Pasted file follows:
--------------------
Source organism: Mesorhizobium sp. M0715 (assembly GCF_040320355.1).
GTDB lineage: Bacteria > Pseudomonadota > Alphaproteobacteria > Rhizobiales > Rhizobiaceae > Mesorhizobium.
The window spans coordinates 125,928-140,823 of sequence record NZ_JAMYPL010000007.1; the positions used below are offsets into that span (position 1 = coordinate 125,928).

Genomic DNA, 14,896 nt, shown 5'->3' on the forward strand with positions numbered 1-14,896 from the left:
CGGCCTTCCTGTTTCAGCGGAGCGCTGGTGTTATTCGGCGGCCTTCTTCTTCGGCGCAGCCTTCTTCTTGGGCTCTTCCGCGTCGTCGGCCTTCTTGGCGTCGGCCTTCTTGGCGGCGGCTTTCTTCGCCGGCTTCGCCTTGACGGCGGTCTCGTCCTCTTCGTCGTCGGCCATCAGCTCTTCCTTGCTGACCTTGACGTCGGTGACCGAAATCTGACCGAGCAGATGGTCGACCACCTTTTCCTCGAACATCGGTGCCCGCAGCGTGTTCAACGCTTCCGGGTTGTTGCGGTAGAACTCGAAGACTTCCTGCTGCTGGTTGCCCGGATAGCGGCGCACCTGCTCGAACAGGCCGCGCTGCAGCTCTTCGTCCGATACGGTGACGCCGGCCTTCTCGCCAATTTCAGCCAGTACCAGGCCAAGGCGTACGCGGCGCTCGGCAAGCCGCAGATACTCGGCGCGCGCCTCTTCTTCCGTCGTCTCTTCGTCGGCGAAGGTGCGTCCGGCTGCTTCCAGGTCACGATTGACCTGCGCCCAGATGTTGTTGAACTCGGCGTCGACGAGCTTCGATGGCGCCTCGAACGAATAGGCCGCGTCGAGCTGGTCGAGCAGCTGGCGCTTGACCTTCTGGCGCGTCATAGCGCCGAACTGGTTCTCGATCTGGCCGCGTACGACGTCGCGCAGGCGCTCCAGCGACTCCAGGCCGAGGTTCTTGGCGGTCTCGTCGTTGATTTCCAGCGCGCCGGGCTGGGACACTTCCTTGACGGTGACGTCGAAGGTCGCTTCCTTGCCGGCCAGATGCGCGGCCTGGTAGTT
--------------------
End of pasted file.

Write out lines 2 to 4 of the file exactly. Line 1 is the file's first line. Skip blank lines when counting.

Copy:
GTDB lineage: Bacteria > Pseudomonadota > Alphaproteobacteria > Rhizobiales > Rhizobiaceae > Mesorhizobium.
The window spans coordinates 125,928-140,823 of sequence record NZ_JAMYPL010000007.1; the positions used below are offsets into that span (position 1 = coordinate 125,928).

Genomic DNA, 14,896 nt, shown 5'->3' on the forward strand with positions numbered 1-14,896 from the left: